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Floor Sweeper and Scrubber Safety around Loading Docks

Dock Safety, Don't let your Floor Scrubber/Sweeper Fall Off

By Rick Schott Circle the author on Google+

In my 25 years of selling floor cleaning equipment I have received the following phone call at least 20 times: “Can you come over here and take a look at our floor scrubber?  Someone drove it off the loading dock last night”.  Hard to believe, but I just got that same call today and thought it was time to share some simple common sense ideas to help prevent this from happening. 


Most of these accidents seem to occur when operators bring a piece of floor cleaning equipment out on a dock leveling plate.  Driving a scrubber or sweeper out on a dock plate without a truck backed up to it is never a good idea.  A few simple rules to follow would be:

  • Never dump the recovery tank from a floor scrubber (rider or walk behind) from the edge of a loading dock.  Many of the accidents I have seen occurred when the dock leveling plate unexpectedly drops and the scrubber simply rolls off.  Metal dock plates also become slippery when wet. 
  • Never dump a sweeper with a hydraulic high dump hopper into a dumpster that is situated down in a loading dock.  I saw an accident years ago where an operator actually drove the sweeper off the edge of the dock right into the dumpster itself!  It sounds kind of funny but in reality the guy was lucky he wasn’t crushed or decapitated by the 3000 pound machine he was driving.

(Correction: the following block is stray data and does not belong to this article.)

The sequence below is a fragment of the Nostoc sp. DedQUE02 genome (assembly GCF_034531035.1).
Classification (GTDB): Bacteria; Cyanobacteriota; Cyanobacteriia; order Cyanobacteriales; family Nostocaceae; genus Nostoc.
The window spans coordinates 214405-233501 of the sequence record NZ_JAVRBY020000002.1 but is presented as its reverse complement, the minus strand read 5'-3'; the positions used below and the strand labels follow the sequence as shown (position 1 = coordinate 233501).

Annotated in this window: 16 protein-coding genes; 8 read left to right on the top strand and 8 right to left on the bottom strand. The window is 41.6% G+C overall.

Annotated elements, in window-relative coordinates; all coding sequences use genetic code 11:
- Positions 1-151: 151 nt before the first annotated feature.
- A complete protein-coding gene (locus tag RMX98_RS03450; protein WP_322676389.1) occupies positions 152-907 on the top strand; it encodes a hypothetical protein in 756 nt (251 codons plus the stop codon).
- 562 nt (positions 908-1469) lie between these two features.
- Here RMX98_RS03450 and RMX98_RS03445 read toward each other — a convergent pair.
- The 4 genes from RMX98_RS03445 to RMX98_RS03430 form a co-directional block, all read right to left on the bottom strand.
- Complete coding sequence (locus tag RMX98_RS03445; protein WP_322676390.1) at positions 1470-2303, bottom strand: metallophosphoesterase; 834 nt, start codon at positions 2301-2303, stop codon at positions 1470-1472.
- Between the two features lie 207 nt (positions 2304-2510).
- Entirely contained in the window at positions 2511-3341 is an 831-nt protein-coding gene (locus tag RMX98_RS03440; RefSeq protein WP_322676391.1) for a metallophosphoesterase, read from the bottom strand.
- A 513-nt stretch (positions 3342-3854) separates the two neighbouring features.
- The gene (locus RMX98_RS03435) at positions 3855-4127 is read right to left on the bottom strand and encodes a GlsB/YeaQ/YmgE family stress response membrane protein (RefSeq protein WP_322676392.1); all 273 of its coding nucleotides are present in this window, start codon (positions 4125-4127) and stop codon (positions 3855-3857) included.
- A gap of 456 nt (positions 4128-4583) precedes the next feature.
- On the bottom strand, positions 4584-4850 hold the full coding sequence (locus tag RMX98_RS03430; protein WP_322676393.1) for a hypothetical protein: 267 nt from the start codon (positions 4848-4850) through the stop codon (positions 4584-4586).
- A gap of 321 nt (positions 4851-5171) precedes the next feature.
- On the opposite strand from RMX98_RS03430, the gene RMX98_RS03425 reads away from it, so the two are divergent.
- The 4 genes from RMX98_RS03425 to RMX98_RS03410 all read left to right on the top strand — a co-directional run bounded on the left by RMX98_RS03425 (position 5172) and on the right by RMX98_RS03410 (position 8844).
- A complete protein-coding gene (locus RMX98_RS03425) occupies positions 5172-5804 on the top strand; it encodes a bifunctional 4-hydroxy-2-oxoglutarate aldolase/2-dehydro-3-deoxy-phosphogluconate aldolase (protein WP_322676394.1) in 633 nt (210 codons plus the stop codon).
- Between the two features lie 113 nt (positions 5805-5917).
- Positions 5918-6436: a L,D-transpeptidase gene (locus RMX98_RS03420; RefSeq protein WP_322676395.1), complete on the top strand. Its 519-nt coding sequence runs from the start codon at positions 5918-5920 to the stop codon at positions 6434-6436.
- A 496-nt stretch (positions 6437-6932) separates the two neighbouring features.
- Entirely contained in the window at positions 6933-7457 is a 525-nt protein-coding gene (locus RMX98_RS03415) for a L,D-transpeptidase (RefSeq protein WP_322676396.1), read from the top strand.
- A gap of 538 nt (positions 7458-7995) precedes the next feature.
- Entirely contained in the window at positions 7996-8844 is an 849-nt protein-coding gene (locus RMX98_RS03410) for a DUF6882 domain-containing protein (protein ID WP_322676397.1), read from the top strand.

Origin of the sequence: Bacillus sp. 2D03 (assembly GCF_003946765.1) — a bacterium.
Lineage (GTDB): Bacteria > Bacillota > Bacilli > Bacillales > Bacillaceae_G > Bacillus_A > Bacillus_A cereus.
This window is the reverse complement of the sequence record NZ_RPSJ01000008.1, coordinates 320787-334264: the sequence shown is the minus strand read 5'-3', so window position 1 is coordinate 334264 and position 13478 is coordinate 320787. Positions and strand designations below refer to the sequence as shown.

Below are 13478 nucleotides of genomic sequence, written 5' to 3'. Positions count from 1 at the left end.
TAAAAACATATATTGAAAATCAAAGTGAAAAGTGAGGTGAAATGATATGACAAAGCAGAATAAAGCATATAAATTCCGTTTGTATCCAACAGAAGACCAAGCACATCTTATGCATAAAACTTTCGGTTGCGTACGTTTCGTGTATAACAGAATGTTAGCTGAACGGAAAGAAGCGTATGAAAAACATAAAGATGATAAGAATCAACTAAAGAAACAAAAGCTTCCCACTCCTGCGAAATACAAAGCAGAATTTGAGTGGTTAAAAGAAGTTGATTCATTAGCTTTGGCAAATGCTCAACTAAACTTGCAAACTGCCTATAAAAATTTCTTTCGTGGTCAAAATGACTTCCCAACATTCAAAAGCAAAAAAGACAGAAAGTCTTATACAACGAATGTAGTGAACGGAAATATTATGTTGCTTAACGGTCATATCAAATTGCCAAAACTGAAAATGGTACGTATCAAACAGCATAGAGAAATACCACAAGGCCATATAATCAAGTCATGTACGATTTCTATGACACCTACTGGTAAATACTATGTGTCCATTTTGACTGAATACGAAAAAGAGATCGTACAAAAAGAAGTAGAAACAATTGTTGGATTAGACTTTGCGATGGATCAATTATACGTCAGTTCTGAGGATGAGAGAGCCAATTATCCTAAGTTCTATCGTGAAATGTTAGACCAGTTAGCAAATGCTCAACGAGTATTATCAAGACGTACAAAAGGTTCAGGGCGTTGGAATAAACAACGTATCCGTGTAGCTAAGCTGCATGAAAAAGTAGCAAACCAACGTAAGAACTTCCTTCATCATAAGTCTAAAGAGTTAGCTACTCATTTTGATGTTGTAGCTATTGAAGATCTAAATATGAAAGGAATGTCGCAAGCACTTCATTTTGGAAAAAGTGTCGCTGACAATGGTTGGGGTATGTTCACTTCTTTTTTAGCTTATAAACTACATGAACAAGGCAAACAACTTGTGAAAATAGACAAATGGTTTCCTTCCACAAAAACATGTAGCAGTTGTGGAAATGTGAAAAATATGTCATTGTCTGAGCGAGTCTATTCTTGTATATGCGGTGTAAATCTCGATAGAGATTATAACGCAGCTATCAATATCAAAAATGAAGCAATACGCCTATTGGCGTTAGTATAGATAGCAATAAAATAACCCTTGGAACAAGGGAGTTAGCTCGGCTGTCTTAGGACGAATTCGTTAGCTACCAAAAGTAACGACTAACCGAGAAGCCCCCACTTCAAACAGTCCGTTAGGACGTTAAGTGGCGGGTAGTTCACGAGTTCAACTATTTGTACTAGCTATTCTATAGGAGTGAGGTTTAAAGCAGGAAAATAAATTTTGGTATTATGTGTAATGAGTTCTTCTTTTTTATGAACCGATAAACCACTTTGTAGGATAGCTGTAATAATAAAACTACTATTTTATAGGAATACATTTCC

• Clean dock plates only when a truck is backed up to them.  Some newer dock plates have built in gates that are substantial enough to stop a scrubber or forklift from going over the edge.  Most do not.
  • Do not scrub or sweep down the edge of any loading dock or rail siding if possible.  It is so easy to misjudge a turn and get one wheel off the edge.  The rest of the machine often follows.
  • Dumping waste water from a scrubber off a loading dock could also be a problem with the EPA or local municipal waste water plants.  Many loading docks have a sewer at the bottom that feeds into storm water sewage pipes.  These drains are not sanitary sewers and in most cases are for rain water run off only.

Please take a minute to speak to your equipment operators to make sure they are applying common sense when it comes to operating your sweeper or scrubber near a loading dock or rail siding in your facility.  Unfortunately in my career I have seen operators killed and severely injured in needless accidents involving loading docks.  All of them could have been prevented with some simple training.

By Rick Schott

Circle the author on Google+.


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